These days, most people consider Harley Quinn one of the pillars of the DC media empire alongside Superman, Batman, Wonder Woman, and the Joker. But unlike those other heroes and villains, Harley's existence doesn't even predate the '90s. Her dark and problematic relationship with the Joker may seem like a core part of comic book canon, but it may never have happened if not for a soap opera and a cartoon. And while many kids will remember growing up with the trickster, she wasn't even part of the main DC universe until 1999.
Since her debut on the small screen and her jump to comics, Harley has become one of the best-sellers on the page, and she's spun out into various films and TV shows, not to mention a controversial video game appearance. But it's been a rocky road for the former sidekick, one that's seen canceled comics and a whole lot of pain.
It wasn't until 1999 that Harley Quinn officially entered the main DC canon. As part of the "No Man's Land" event, Paul Dini brought Harley into the fold, telling an abridged version of her Mad Love origin and using the devastation of Gotham to spring her into action as the character we all know and love. Unfortunately, the Joker tries to do away with this version of his future sidekick, but Poison Ivy steps in to save Harley - and gives her superpowers in the process.
Back in the fray, the Joker and Harley eventually join forces and ride out the rest of the event as companions - kicking off their relationship in the DC universe proper.
After debuting in the main DC universe, Harley Quinn received her first solo series in 2001. Though it didn't last long, it detailed her rise from doctor to villain more clearly, delving into her obsession with the Joker and the viciousness he displayed towards her.
There's always been a lot of trauma packed into the colorful character of Harley, and it's this series that really laid the groundwork for future tales. The villain's duality was also explored, nicely setting up her slow turn towards heroism in later years.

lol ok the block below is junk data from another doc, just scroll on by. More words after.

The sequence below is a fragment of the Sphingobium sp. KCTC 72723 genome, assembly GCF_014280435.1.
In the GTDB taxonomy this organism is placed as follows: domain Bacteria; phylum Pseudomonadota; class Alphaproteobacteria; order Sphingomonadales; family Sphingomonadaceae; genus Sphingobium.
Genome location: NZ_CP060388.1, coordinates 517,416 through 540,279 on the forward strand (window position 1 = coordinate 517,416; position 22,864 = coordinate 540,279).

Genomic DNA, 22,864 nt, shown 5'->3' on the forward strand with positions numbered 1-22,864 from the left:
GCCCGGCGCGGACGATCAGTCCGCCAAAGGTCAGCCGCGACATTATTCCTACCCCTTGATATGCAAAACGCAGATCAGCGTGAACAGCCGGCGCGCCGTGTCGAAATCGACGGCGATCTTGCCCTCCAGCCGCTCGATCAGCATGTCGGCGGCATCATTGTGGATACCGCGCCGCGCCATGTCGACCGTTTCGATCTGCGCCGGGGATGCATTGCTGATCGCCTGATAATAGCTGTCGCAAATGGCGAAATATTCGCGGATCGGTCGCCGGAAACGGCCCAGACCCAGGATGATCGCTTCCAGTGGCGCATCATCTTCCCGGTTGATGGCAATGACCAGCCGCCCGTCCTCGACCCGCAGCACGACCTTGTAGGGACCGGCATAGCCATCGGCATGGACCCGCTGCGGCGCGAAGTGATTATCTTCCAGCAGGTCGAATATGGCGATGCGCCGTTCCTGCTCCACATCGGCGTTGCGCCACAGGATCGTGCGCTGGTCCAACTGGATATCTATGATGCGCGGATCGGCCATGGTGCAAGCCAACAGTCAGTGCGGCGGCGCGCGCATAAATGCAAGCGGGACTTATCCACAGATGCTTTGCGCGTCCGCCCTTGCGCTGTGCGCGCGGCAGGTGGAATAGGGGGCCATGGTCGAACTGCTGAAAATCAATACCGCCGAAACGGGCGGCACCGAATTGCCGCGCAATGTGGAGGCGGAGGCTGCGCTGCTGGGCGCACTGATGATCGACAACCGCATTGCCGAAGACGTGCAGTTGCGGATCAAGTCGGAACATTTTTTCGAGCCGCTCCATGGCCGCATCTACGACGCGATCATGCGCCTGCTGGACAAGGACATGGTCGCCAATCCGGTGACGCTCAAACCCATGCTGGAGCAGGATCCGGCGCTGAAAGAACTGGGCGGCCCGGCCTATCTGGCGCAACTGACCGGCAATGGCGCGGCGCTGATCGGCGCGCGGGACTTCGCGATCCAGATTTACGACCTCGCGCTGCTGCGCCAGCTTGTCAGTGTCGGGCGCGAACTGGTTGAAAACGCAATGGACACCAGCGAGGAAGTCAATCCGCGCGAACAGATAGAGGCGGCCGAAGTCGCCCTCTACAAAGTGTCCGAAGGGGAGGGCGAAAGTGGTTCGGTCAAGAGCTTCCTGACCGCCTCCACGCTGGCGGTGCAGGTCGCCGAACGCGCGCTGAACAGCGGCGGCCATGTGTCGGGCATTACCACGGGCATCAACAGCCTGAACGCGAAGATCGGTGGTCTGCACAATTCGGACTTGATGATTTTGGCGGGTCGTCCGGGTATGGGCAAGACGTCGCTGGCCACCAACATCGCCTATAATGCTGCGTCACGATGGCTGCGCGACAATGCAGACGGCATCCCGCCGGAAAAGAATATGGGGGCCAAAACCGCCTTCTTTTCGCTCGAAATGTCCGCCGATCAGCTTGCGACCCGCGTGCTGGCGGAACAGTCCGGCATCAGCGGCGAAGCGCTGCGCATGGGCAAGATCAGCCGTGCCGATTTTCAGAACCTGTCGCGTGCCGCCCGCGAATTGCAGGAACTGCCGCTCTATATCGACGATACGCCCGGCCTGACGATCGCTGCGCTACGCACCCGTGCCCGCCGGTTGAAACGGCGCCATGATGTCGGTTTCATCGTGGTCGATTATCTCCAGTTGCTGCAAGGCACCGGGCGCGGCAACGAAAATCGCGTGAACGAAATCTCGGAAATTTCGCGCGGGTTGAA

During the first run of Harley Quinn, the villain finds her life over and her spirit pulled down to hell. After a short time in the underworld, she is able to escape and come back to Earth - but she lacks a body as a result.
Now a spirit, she spends her time causing even more chaos and inflicting much of it on Martian Manhunter. The story is a rather zany chapter that further illustrates how the great beyond isn't the end in comics.
Though Harley Quinn was a hit on the screen and in the comics based in the world of the animated series, things changed once she entered the main DC continuity. Her 2001 series went downhill fast, getting canceled in 2003 due to poor sales.
While a lot of factors go into the cancellation of a comic book series, Batman historian Chris Sims thinks it comes down to the difference between the cartoon and comics. Though Batman: The Animated Series could be dark, the Joker of the comics is far more cruel and had a massive body count and a history of despicable deeds. For Harley to love that version of the villain may have been a bridge too far for fans. Regardless, Harley wasn't gone for good, but she did take a bit of a hiatus outside of her more cartoonish adventures.